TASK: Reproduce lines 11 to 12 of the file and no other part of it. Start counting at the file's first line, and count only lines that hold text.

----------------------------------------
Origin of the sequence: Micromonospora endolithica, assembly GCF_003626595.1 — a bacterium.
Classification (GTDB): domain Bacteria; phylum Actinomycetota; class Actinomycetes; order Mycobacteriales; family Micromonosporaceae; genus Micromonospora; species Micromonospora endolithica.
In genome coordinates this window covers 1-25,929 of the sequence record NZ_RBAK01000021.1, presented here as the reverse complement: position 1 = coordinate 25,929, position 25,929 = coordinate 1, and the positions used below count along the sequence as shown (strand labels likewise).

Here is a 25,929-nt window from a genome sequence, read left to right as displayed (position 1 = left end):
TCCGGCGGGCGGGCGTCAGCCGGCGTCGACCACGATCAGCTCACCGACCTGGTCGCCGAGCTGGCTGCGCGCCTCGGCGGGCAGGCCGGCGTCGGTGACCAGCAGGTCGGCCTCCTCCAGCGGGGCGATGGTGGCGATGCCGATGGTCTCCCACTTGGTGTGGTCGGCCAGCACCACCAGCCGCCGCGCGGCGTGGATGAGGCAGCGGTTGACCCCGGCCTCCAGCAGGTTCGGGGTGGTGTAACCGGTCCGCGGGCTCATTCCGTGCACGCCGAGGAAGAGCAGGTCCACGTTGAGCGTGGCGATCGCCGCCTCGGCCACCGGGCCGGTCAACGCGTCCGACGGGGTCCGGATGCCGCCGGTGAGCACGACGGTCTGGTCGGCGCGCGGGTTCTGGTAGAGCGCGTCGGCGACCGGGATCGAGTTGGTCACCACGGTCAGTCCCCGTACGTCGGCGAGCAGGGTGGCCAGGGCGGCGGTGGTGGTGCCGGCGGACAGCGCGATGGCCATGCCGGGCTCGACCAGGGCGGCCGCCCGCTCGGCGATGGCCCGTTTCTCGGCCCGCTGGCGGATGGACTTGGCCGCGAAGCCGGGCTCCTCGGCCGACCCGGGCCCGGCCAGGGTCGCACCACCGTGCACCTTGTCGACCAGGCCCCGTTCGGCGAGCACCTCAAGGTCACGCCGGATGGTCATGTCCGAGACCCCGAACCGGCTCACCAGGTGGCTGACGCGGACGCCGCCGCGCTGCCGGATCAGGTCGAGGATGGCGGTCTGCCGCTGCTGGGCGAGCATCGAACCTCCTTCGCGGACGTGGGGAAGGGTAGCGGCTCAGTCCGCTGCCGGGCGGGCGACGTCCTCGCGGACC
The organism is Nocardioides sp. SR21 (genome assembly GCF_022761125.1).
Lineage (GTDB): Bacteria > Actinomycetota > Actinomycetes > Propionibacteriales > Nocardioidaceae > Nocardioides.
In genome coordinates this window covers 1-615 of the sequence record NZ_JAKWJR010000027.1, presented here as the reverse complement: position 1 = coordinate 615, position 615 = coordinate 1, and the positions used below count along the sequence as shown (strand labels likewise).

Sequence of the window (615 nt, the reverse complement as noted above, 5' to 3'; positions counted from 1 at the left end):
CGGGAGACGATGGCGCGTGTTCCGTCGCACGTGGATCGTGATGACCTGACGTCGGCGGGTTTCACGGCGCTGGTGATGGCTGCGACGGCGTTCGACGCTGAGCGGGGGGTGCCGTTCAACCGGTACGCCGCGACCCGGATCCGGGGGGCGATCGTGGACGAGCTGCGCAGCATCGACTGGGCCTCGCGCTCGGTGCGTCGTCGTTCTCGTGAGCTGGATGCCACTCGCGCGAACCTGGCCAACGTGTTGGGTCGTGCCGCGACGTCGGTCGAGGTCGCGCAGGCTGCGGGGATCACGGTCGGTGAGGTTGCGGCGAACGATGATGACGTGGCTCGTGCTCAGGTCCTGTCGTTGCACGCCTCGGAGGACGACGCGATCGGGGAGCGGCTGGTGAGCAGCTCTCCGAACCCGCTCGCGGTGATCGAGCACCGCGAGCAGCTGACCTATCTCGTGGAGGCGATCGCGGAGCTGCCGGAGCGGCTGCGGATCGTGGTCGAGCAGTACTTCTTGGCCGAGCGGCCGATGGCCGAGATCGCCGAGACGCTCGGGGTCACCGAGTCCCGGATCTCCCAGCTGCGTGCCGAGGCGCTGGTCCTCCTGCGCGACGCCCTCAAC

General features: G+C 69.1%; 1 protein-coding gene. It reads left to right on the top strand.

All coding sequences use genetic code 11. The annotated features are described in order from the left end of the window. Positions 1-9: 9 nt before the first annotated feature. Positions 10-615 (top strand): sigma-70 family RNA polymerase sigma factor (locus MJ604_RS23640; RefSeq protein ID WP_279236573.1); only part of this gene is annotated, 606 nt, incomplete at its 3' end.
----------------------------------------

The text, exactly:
General features: G+C 69.1%; 1 protein-coding gene. It reads left to right on the top strand.

All coding sequences use genetic code 11. The annotated features are described in order from the left end of the window. Positions 1-9: 9 nt before the first annotated feature. Positions 10-615 (top strand): sigma-70 family RNA polymerase sigma factor (locus MJ604_RS23640; RefSeq protein ID WP_279236573.1); only part of this gene is annotated, 606 nt, incomplete at its 3' end.